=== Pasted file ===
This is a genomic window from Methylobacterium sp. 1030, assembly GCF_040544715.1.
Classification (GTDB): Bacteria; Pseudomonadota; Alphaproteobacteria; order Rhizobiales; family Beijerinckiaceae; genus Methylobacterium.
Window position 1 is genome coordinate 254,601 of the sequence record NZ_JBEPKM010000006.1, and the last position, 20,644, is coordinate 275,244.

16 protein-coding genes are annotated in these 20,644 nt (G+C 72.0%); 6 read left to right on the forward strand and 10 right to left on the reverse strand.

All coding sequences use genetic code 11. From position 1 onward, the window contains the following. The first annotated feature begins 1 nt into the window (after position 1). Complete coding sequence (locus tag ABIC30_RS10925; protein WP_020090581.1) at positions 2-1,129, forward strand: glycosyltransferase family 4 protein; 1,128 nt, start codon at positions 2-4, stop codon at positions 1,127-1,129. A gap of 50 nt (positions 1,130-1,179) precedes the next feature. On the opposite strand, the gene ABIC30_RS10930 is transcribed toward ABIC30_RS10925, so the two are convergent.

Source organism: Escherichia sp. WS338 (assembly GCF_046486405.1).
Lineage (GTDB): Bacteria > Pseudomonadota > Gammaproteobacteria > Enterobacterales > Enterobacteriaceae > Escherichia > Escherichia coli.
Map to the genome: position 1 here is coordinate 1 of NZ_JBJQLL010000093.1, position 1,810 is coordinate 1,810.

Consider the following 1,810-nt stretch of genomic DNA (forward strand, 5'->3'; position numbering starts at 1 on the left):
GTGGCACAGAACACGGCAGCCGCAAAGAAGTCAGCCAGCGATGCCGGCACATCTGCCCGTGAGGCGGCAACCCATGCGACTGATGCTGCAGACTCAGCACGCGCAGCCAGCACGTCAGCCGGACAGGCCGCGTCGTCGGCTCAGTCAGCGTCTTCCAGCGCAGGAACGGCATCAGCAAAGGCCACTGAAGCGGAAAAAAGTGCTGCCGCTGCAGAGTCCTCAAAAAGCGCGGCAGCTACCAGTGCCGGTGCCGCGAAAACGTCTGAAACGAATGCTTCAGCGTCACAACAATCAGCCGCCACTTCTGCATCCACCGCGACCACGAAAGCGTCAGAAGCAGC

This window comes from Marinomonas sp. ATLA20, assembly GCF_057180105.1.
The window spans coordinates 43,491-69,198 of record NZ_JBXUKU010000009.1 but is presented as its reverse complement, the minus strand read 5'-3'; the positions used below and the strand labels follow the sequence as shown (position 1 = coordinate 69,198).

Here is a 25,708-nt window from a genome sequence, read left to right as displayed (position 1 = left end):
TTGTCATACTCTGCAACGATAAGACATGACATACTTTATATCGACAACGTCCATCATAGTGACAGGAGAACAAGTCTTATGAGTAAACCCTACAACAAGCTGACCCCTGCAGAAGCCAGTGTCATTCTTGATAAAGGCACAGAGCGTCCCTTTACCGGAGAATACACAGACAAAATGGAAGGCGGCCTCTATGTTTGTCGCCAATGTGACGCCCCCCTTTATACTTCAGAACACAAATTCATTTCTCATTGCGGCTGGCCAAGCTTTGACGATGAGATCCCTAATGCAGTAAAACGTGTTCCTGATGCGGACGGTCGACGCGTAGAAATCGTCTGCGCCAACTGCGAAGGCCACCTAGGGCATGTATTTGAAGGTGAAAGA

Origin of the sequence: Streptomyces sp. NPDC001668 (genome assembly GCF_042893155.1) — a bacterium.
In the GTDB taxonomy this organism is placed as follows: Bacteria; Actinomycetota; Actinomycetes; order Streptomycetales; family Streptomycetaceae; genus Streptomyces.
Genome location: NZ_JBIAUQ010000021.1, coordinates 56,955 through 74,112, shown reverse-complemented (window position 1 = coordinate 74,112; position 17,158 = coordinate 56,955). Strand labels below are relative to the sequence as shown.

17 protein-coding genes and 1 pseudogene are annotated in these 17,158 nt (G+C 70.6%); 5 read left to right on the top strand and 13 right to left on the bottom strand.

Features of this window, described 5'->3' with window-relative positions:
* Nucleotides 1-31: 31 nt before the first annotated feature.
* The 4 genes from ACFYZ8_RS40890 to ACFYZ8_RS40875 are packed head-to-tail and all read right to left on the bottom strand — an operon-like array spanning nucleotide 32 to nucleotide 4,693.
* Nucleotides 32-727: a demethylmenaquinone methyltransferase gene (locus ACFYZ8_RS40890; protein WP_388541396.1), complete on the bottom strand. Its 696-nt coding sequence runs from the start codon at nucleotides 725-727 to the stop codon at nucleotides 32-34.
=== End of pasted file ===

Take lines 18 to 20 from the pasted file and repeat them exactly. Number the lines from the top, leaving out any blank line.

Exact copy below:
17 protein-coding genes and 1 pseudogene are annotated in these 17,158 nt (G+C 70.6%); 5 read left to right on the top strand and 13 right to left on the bottom strand.

Features of this window, described 5'->3' with window-relative positions:
* Nucleotides 1-31: 31 nt before the first annotated feature.